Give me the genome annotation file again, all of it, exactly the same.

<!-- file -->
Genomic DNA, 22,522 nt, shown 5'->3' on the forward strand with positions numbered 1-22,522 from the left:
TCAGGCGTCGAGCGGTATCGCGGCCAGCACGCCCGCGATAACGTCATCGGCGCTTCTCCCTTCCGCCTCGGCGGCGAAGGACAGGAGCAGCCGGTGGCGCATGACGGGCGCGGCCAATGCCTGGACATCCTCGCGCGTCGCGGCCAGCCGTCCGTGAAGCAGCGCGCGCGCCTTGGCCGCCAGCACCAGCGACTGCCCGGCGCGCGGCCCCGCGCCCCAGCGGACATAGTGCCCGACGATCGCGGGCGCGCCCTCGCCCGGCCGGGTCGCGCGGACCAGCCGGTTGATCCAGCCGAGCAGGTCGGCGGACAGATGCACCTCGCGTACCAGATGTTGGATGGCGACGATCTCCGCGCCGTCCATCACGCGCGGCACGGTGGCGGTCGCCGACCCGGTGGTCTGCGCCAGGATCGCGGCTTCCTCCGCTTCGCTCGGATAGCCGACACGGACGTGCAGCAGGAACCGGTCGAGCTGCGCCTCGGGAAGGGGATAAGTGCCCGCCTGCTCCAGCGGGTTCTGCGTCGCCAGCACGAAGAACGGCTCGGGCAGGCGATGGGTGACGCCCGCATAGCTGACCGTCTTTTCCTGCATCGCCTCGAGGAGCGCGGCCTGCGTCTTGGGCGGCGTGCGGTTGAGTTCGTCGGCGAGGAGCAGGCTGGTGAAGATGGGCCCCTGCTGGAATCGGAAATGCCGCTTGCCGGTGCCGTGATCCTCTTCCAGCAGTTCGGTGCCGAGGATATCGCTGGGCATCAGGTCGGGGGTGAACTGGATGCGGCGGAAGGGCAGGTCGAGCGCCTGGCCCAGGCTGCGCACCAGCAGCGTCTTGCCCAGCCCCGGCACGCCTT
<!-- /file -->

Genomic DNA, 22,522 nt, shown 5'->3' on the forward strand with positions numbered 1-22,522 from the left:
TCAGGCGTCGAGCGGTATCGCGGCCAGCACGCCCGCGATAACGTCATCGGCGCTTCTCCCTTCCGCCTCGGCGGCGAAGGACAGGAGCAGCCGGTGGCGCATGACGGGCGCGGCCAATGCCTGGACATCCTCGCGCGTCGCGGCCAGCCGTCCGTGAAGCAGCGCGCGCGCCTTGGCCGCCAGCACCAGCGACTGCCCGGCGCGCGGCCCCGCGCCCCAGCGGACATAGTGCCCGACGATCGCGGGCGCGCCCTCGCCCGGCCGGGTCGCGCGGACCAGCCGGTTGATCCAGCCGAGCAGGTCGGCGGACAGATGCACCTCGCGTACCAGATGTTGGATGGCGACGATCTCCGCGCCGTCCATCACGCGCGGCACGGTGGCGGTCGCCGACCCGGTGGTCTGCGCCAGGATCGCGGCTTCCTCCGCTTCGCTCGGATAGCCGACACGGACGTGCAGCAGGAACCGGTCGAGCTGCGCCTCGGGAAGGGGATAAGTGCCCGCCTGCTCCAGCGGGTTCTGCGTCGCCAGCACGAAGAACGGCTCGGGCAGGCGATGGGTGACGCCCGCATAGCTGACCGTCTTTTCCTGCATCGCCTCGAGGAGCGCGGCCTGCGTCTTGGGCGGCGTGCGGTTGAGTTCGTCGGCGAGGAGCAGGCTGGTGAAGATGGGCCCCTGCTGGAATCGGAAATGCCGCTTGCCGGTGCCGTGATCCTCTTCCAGCAGTTCGGTGCCGAGGATATCGCTGGGCATCAGGTCGGGGGTGAACTGGATGCGGCGGAAGGGCAGGTCGAGCGCCTGGCCCAGGCTGCGCACCAGCAGCGTCTTGCCCAGCCCCGGCACGCCTT